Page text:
With polls showing that a large majority of Ukrainians would like their country to become a member of the organisation, the Kremlin wants the west to promise that Ukraine will never join Nato, something the defensive alliance has ruled out.
I have several questions about this. NATO's Wikipedia article says "NATO constitutes a system of collective security, whereby its independent member states agree to mutual defense in response to an attack by any external party", which taken literally would imply it is indeed a defensive alliance. However, the same article goes on to talk about different conflicts in which NATO has intervened: the Bosnian War, the Kosovo War, the War in Afghanistan, and the 2011 intervention in Libya.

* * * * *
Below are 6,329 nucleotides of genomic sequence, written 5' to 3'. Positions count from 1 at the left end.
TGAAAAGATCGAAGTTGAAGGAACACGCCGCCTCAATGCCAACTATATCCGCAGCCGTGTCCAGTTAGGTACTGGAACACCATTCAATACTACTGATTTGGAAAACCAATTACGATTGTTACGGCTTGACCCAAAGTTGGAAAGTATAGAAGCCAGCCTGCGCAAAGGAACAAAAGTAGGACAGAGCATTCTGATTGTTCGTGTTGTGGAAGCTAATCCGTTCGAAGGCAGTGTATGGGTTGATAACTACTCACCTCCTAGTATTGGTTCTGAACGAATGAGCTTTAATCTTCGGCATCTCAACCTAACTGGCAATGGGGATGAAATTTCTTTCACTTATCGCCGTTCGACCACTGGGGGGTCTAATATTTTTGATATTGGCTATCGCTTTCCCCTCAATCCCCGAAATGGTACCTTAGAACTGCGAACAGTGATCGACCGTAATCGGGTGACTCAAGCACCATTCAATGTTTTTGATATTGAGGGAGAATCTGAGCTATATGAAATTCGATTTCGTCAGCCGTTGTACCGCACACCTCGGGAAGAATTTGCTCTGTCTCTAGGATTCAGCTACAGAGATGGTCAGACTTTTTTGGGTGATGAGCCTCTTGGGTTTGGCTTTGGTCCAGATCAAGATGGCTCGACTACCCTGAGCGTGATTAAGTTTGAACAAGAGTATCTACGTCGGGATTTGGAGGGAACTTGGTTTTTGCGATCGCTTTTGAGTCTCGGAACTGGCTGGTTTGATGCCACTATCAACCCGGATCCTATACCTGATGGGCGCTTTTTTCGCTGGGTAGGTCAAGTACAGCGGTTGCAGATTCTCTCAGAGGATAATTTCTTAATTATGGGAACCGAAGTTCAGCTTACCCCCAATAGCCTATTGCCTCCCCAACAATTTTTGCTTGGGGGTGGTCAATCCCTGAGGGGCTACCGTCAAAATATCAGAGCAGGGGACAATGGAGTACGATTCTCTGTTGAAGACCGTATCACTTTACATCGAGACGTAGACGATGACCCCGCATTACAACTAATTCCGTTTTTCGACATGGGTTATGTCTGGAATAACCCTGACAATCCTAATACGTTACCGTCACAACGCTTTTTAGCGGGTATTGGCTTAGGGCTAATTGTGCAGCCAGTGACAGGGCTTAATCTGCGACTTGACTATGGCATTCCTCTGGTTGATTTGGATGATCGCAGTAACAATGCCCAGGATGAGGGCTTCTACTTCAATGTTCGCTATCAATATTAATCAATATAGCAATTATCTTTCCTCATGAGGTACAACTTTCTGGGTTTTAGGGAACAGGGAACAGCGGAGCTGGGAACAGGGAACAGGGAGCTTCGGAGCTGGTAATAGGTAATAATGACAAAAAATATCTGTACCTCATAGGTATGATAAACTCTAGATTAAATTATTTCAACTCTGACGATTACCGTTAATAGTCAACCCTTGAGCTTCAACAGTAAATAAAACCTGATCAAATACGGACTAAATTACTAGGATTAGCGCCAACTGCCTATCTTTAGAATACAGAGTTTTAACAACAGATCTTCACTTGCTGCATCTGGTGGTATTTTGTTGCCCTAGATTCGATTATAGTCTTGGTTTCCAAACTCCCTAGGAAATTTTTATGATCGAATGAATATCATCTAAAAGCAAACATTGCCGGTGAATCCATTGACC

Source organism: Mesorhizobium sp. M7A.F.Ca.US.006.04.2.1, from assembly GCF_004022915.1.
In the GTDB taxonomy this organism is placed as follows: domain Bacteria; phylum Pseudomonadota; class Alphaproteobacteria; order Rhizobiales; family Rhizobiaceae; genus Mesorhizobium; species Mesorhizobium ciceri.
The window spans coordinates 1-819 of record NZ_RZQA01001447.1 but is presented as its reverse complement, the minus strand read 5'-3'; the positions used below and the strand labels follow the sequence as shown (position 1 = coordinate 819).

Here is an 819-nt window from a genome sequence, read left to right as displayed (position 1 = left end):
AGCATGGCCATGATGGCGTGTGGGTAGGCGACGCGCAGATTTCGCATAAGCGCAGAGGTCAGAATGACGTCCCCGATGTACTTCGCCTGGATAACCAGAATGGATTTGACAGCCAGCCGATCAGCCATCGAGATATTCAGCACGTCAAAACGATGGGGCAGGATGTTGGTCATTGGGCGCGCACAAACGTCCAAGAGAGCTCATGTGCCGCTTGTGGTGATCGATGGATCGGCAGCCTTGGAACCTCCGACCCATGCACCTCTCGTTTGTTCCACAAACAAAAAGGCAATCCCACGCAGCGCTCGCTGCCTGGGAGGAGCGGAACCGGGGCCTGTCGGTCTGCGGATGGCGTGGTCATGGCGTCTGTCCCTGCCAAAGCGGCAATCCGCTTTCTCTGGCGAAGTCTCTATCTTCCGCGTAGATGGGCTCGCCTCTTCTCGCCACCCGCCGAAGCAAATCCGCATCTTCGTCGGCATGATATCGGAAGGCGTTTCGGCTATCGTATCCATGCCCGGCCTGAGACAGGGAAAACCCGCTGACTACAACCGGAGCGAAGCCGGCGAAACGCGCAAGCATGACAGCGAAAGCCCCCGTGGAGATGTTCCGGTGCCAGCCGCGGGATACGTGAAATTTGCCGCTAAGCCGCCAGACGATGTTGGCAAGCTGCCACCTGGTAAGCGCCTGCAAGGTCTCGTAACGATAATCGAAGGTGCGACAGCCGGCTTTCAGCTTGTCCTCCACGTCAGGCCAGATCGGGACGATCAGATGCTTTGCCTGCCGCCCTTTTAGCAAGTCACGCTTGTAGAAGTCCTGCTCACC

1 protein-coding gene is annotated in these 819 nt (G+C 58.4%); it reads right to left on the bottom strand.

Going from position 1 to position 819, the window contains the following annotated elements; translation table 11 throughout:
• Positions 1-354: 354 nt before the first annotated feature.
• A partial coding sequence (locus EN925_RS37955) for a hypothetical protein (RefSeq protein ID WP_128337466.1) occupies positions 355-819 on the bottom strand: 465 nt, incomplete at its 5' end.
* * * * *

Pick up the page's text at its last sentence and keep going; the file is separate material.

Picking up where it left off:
- Does NATO see itself as a defensive alliance, or is it only an assertion by The Independent?
- If NATO sees itself as a defensive alliance, how are the interventions defensive in nature?
- I notice the Wikipedia article says "The September 11 attacks in the United States caused NATO to invoke its collective defence article for the first time." This implies that the previous deployments by NATO aren't actually collective defense. In this case, how did NATO justify its deployments?